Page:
They left the town hall and walked down Cambridge Heath Road. A low fog skirted the trees and buildings and seemed to make the sounds of a still-stunned community ring louder. Laurie was surprised by the amount of antirefugee graffiti he saw. Various statements about the manners and vices of “four-by-twos.” Crude opinions on “the Jewish problem.” It made him quiet, but Ross talked all the way there.

“The shelter entrance is parallel to the line of the street, sir, but the stairs leading down lie at an angle.”

Laurie would no doubt see that for himself. But the accident had occurred in a corner of Bethnal Green he didn’t know well, and so he was willing to listen. His life tended north, along the eastern end of Old Ford Road and toward Approach Road, which led into Victoria Park. Although their house was closer to St. John’s, he and Armorel had been attending St. James’s, off St. James’s Avenue, for years. Their butcher and green grocer lay north. And when Laurie went for a walk, he was more likely to head north to Victoria Park than south to Museum Gardens or the Bethnal Green Gardens, even though both were closer to him. He simply preferred the winding lanes and large lake of Victoria Park to the simple circle paths and paddling ponds that filled the parks of Bethnal Green.

“Hard to imagine such a thing happening next to the church, sir,” Ross was saying.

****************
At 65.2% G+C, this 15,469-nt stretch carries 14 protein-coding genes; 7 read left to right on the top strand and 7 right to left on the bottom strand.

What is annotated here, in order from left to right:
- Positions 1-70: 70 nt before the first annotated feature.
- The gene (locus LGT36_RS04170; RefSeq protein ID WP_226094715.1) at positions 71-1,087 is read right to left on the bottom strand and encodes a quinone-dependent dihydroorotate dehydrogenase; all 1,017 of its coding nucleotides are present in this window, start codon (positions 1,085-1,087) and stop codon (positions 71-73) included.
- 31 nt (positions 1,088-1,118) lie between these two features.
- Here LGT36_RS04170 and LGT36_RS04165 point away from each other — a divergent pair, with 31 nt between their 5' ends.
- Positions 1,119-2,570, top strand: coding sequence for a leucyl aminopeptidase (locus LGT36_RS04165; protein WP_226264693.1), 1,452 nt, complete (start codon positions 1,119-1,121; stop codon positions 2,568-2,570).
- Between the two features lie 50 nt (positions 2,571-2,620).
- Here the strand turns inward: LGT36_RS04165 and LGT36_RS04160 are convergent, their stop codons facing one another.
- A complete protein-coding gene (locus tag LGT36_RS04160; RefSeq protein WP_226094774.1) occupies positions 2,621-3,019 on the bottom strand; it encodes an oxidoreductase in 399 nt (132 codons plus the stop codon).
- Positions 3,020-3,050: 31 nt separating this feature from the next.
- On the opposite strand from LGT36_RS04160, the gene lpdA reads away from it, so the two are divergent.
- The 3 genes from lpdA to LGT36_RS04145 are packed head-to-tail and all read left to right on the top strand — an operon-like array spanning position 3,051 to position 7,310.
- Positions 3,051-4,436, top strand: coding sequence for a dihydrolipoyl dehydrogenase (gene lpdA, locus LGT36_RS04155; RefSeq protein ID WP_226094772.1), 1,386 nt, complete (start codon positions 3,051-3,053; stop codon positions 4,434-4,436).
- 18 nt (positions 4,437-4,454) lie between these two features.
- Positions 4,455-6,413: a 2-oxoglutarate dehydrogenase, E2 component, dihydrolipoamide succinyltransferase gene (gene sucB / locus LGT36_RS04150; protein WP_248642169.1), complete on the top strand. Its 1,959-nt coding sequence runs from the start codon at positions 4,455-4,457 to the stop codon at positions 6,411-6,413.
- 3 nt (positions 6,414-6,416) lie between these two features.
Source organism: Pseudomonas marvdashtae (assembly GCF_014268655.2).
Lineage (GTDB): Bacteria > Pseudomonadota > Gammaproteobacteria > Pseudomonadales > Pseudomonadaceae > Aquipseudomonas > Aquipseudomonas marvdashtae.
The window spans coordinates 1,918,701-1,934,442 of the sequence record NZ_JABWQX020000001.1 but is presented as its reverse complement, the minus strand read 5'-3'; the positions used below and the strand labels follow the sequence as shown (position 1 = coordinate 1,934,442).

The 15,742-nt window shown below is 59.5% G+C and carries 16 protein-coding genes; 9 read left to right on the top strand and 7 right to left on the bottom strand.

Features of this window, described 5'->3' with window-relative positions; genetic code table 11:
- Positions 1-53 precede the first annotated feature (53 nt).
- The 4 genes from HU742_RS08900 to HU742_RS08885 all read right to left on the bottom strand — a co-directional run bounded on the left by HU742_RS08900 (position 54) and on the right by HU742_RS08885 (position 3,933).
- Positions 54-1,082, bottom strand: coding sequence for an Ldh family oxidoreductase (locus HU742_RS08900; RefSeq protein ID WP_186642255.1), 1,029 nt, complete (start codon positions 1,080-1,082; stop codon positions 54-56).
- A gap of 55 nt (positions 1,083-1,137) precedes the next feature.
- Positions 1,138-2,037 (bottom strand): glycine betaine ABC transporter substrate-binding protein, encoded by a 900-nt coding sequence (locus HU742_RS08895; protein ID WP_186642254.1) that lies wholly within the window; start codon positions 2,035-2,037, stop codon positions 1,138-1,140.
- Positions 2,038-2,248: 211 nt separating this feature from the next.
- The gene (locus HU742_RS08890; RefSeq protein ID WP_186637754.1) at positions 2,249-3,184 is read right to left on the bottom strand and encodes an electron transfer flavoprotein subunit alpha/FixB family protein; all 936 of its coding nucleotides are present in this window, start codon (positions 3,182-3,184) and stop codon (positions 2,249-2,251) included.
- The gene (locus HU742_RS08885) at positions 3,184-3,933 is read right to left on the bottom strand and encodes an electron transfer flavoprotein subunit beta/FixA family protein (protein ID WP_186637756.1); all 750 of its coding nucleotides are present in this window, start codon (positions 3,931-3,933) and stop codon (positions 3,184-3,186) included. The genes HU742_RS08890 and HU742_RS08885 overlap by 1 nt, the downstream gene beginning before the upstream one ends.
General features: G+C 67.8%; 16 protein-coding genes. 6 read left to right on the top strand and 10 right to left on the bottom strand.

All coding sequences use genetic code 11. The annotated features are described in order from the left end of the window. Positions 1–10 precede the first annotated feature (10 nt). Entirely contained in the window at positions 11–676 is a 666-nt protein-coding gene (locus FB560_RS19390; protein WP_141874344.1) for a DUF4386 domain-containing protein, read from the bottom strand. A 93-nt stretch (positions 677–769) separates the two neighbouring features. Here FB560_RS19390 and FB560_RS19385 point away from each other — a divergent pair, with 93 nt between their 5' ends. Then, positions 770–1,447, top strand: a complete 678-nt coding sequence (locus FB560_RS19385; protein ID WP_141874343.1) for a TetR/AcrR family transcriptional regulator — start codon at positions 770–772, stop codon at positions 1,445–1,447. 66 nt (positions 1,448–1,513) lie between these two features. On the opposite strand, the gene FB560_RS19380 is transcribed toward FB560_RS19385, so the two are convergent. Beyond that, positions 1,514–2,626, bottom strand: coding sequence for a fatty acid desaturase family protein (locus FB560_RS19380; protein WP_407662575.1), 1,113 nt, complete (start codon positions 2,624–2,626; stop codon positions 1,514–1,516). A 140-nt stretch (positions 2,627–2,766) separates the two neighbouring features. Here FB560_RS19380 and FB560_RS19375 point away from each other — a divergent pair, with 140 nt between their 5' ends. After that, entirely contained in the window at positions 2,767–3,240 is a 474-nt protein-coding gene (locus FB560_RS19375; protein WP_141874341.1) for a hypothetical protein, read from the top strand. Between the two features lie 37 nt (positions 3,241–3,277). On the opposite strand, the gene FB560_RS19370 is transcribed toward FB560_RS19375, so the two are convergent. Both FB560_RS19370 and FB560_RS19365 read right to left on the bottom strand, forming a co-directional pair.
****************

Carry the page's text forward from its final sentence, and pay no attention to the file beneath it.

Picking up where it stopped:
They arrived at the shelter, and Ross showed him the steps, pointed out how the first one, because of its relation to the pavement, was not of uniform width. “Could have been a contributing cause.”

Laurie looked at Ross with an expression calculated to impress upon him the value of circumspection. Then he glanced quickly at the wooden gates, the corrugated iron roof, relieved to find no graffiti. Still, the flimsiness of the structure depressed him. There were more of the hand-lettered signs, black ink streaked with rain, about collecting the victims’ belongings. In another hand, someone had written that tea and small sandwiches would be available.

Laurie was a religious man and an orderly one, and he believed in the necessity of war, but death like this at home? He knelt by the steps and pulled out his measuring tape.

Laurie and Ross descended to the landing at the turn in the steps to the booking hall. This was where the crush had occurred, and although the concrete had been scrubbed, there hung about the place a disturbing odor of urine mixed with damp and the smell of the garden above. Laurie quickly paced out the space and found it to be roughly fifteen feet by eleven. As he moved about, the gritty shuffle of his soles on the concrete bothered him. He found he could not escape an image of the fallen, interlocked bodies. He was a religious man and an orderly one, and he believed in the necessity of war, but death like this at home? He knelt by the steps and pulled out his measuring tape.

“Twelve inches, sir. Five and a half high.”

Laurie swiveled and looked up at Ross.